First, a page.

After securing Oscar-winning status as a filmmaker with his debut feature The Lives of Others – the 2006 drama taking home the Best Foreign Film award at the year’s ceremony – before briefly tainting his own reputation with the preposterous Johnny Depp/Angelina Jolie vehicle The Tourist (2010), German director Florian Henckel von Donnersmack returns to his native tongue for Never Look Away, an extensive yet erratic epic about the will and need to survive when facing oppression and corruption.
Inspired by the life of German visual artist Gerhard Richter, Never Look Away places its focus on artist-in-waiting Kurt Barnert (Tom Schilling), who we first meet as a young boy (Cai Cohrs) in pre-World War II Germany, attending a contemporary art show with his loving aunt that’s been designed as an example of the dangers of free expression. Of course, young Kurt and auntie Elisabeth (Saskia Rosendahl) are enamoured with the artwork, though know better to say so given the political climate that surrounds them, and it soon becomes gut-wrenchingly obvious that Elisabeth’s fragile mind is unable to cope with the turmoil of their existence and she suffers a mental breakdown.
Witnessing Elisabeth being hauled away by doctors is the first of many traumatic experiences for Kurt and his family, and von Donnersmack, whilst never gratuitously so, is never shy about highlighting the monstrous acts of the Nazis. Perhaps the film’s most vile ingredient is that of the character Professor Carl Seeband (Sebastian Koch), a gynaecologist tasked with treating women the Reich sees as unfit for reproduction. Seeband is a particularly hateful character but he’s also Never Look Away‘s most fascinating case, and the film makes it a point to keep him constantly intertwined with the story of Kurt, even if it’s to the point of overt absurdity.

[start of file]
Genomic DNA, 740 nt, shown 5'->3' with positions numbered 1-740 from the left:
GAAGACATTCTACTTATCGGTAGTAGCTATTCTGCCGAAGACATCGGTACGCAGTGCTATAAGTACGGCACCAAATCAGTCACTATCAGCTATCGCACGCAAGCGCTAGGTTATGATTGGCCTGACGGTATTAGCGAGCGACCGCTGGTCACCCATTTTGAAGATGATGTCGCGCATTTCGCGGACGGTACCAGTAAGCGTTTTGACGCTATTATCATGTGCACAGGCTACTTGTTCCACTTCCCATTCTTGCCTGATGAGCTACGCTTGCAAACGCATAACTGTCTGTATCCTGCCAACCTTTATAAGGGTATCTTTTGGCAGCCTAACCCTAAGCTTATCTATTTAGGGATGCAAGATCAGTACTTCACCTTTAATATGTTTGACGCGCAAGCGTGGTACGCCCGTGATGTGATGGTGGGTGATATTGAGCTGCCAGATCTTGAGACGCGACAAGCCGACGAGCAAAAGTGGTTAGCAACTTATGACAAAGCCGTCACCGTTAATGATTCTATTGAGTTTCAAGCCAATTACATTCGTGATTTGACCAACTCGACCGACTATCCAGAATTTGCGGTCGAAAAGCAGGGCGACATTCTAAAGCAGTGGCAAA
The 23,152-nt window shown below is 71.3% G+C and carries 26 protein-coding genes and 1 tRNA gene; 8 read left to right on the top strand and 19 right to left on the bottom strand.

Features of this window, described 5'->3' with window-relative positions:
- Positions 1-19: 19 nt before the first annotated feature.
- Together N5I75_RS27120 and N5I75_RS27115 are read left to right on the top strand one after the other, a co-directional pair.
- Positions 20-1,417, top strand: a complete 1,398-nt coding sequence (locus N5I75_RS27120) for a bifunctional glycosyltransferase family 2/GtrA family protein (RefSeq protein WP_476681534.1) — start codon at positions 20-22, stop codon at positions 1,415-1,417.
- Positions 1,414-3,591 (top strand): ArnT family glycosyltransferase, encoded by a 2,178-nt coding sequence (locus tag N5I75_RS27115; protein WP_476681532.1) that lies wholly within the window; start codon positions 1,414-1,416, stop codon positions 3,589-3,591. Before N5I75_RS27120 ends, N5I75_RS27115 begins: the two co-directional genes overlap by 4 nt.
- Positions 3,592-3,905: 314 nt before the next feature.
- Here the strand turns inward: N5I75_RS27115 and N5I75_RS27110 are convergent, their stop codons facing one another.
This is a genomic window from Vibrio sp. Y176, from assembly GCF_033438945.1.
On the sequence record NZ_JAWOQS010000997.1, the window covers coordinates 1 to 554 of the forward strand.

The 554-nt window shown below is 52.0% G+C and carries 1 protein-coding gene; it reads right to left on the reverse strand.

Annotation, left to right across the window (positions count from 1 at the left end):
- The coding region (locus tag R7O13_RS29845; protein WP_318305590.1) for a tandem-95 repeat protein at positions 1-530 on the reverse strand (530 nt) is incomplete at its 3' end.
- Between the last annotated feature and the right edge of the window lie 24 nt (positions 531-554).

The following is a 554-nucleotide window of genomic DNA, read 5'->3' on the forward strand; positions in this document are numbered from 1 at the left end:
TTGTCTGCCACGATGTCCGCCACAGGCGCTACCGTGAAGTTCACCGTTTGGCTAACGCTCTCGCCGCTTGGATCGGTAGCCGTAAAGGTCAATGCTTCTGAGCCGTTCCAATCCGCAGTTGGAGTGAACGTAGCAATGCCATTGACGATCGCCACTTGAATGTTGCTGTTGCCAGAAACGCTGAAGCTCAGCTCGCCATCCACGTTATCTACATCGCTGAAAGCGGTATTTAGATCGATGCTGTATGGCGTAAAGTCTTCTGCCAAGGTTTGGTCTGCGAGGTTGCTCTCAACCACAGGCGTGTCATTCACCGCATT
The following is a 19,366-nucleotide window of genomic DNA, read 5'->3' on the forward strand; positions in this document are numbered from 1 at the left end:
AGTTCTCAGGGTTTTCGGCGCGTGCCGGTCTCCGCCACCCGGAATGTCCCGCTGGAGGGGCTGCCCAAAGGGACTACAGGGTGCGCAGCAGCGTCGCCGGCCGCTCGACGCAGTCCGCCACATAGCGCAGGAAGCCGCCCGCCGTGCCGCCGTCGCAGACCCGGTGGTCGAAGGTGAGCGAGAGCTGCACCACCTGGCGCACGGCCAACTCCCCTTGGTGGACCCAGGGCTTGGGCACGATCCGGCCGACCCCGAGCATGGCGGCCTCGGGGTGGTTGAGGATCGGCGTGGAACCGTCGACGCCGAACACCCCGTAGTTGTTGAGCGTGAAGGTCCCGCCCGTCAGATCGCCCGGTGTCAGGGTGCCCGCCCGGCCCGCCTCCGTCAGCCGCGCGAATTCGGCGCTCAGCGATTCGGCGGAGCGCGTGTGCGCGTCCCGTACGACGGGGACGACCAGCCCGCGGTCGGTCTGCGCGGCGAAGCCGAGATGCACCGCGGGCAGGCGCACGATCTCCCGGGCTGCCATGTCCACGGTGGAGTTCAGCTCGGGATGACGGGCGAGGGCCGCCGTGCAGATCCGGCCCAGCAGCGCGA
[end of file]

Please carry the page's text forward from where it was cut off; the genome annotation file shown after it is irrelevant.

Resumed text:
At nearly 190 minutes it’s clear that von Donnersmack is in no rush to usher the film along at a steady pace, and he indeed takes his time in laying the foundations for both Kurt and Seeband, staying with them as the talented painter tries to find his own voice through the stifling of his own creativity due to the “Socialist Realism” that’s expected of him, and as the doctor who has managed to avoid persecution for his role in the Holocaust.
Within every moment of Never Look Away the film finds something of beauty and interest to explore, but it’s also in its need to fill every scene with something of substance that it stifles its own vision. Sequences of the harsh realities of war played in close proximity to the basking of young love lend the film a sense of identity crisis, and whilst moments of levity against the backdrop of bleakness can be appreciated, Never Look Away doesn’t always successfully execute its search for truth.